14. This deposit causes the handle or reference to object #3 to be displaced.

15. This displaced handle reference {3} to third object 314 is put into the displaced set 322.

16. The cleaner task continues independently of the user task and completes its traversal, removing reference {4} from the garbage set.

FIG. 3E

17. At the end of the walk or traverse the cleaner task puts the system into displaced mode off.

18. At this point 3 and 5 are in the garbage set and 3 is in the displaced set.

19. The cleaner task removes each handle from the displaced set 322 and uses each such handle as the initial starting point or root and performs a traverse of the graph readable from each such handle. Any references that are found are removed from the garbage set 321.

FIG. 3F

20. The cleaner task removes the reference to object 3 from the garbage set 321.

21. The final garbage set 321 has the handle 315 b of second, object 312 in it.

22. This object is garbage and can be deleted or re-used.

In a particular preferred form any handle which has previously been encountered during a traversal of a given directed, graph will cause the cleaner task to backtrack up that directed graph.

Summary

The system described with reference to FIG. 3 works on an underlying assumption that any data field inspected will be in a stable state with valid data in it. So, for example, there can be systems where data fields move into an indeterminate state during a number of clock cycles of the system. It is assumed that the cleaner task and any of the other tasks upon which it relies will not make use of data whilst in an indeterminate state.

It will be observed from the description with reference to FIG. 3 that an expected characteristic of operation of system 310 is that the at least one user task has the ability to recognise displaced handles and, at least while the system is in displaced mode on, to place either the displaced handles or information pertaining to the identity of the displaced handles, into the displaced set 322 or otherwise make available that information to the cleaner task in order to allow the cleaner task to conduct the (subsequent) traverses described with particular reference to FIGS. 3E and 3F and, specifically, step 19.

That is, stated in another way, the designated cleaner task expects assistance from all other tasks running on the system, at least during a predetermined period of operation which, with reference to FIG. 3, is designated “displaced ode on”.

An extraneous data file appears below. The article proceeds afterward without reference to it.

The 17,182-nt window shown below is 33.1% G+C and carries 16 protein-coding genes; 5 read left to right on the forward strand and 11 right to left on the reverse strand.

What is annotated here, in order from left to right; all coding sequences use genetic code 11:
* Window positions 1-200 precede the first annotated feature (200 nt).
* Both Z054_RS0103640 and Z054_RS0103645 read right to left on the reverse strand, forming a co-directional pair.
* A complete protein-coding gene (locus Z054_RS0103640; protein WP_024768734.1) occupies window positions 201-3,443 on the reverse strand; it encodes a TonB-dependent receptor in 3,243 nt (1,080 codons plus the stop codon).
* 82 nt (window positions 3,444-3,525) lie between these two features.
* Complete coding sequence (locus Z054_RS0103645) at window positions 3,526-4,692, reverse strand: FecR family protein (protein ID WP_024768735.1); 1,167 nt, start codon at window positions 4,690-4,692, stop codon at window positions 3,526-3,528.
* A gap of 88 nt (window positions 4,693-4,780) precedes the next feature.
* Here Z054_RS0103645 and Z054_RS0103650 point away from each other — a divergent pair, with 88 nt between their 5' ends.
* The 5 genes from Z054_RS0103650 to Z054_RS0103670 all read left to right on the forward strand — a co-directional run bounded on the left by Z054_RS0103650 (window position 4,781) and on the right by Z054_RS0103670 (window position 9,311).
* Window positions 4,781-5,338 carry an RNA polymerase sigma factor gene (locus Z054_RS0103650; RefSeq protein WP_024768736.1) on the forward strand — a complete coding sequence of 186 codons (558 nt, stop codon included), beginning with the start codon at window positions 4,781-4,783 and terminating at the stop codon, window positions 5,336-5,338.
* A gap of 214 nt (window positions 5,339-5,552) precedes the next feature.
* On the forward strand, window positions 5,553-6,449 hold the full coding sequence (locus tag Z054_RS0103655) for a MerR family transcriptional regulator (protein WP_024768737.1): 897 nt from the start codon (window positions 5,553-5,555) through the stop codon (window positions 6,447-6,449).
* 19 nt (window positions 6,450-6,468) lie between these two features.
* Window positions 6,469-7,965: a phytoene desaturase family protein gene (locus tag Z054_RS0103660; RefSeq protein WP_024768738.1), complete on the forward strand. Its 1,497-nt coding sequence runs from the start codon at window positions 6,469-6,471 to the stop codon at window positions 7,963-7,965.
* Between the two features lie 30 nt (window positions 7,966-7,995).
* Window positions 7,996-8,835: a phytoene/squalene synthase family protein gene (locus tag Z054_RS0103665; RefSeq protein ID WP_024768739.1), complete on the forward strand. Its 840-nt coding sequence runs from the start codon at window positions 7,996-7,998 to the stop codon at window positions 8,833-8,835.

The collection of displaced handles permits the tasks to keep executing or be executed even whilst the cleaner task is in operation.

This concept of the system “remembering” displaced data in the form of displaced handles can be implemented in hardware, software, or microcode.

Described below is a particular embodiment where this characteristic is implemented directly at the hardware level.

Computer Architecture Implementation

With reference to FIG. 4 the identification methods inherent in the cleaner system previously described with reference to FIGS. 2 and 3 can be facilitated by arranging that when a first value 401 in a first register 400 is about to be overwritten the value 401 is first written to a second register 402.

This procedure can be carried out for operations or, multiple values over multiple registers during a predefined window of operation of the architecture or during a predefined mode of operation of the architecture.

The architecture can be implemented in software or in microcode or in hardware, for example as part of a microprocessor 403.

The above describes only some embodiments of the present invention and modifications, obvious to those skilled in the art can be made thereto without department from the scope and spirit of the present invention.

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Referenced by
Citing PatentFiling datePublication dateApplicantTitle
US6738777 *Dec 20, 2000May 18, 2004Microsoft CorporationChaining actions for a directed graph
US6931412 *Nov 5, 2001Aug 16, 2005Microsoft CorporationExtensible actions and container types in an extensible scene graph system
US7979379Jan 4, 2008Jul 12, 2011Software AgMonitoring a service oriented architecture
US8578364Apr 25, 2008Nov 5, 2013Microsoft CorporationDynamic management of operating system resources
Classifications
U.S. Classification1/1, 711/E12.011, 707/999.206, 707/999.003, 707/999.001
International ClassificationG06F12/02, G06F9/00
Cooperative ClassificationY10S707/99957, Y10S707/99931, Y10S707/99933, G06F12/0269
European ClassificationG06F12/02D2G4
Legal Events
DateCodeEventDescription
Jan 19, 2010FPExpired due to failure to pay maintenance fee
Effective date: 20091127
Nov 27, 2009LAPSLapse for failure to pay maintenance fees
Jun 8, 2009REMIMaintenance fee reminder mailed
Apr 27, 2007ASAssignment
Owner name: FORWARD PEOPLE PTY LIMITED ACN 106 380 812, AUSTRA
Free format text: ASSIGNMENT OF ASSIGNORS INTEREST;ASSIGNOR:GRAVANA PTY LIMITED ACN 098 919 834;REEL/FRAME:019224/0952
Effective date: 20070107
Owner name: GRAVANA PTY LIMITED ACN 098919834, AUSTRALIA
Free format text: ASSIGNMENT OF ASSIGNORS INTEREST;ASSIGNOR:BULLANT TECHNOLOGY PTY LTD (AU);REEL/FRAME:019224/0917
Effective date: 20020118
Nov 25, 2005SULPSurcharge for late payment
Nov 25, 2005FPAYFee payment
Year of fee payment: 4
Jun 15, 2005REMIMaintenance fee reminder mailed
Apr 18, 2000ASAssignment
Owner name: BULLANT TECHNOLOGY, PTY., LTD., AUSTRALIA
Free format text: ASSIGNMENT OF ASSIGNORS INTEREST;ASSIGNOR:HUETTER, RAYMOND J.;REEL/FRAME:010745/0407
Effective date: 20000303
Owner name: BULLANT TECHNOLOGY, PTY., LTD. LEVEL 8, 90 ARTHUR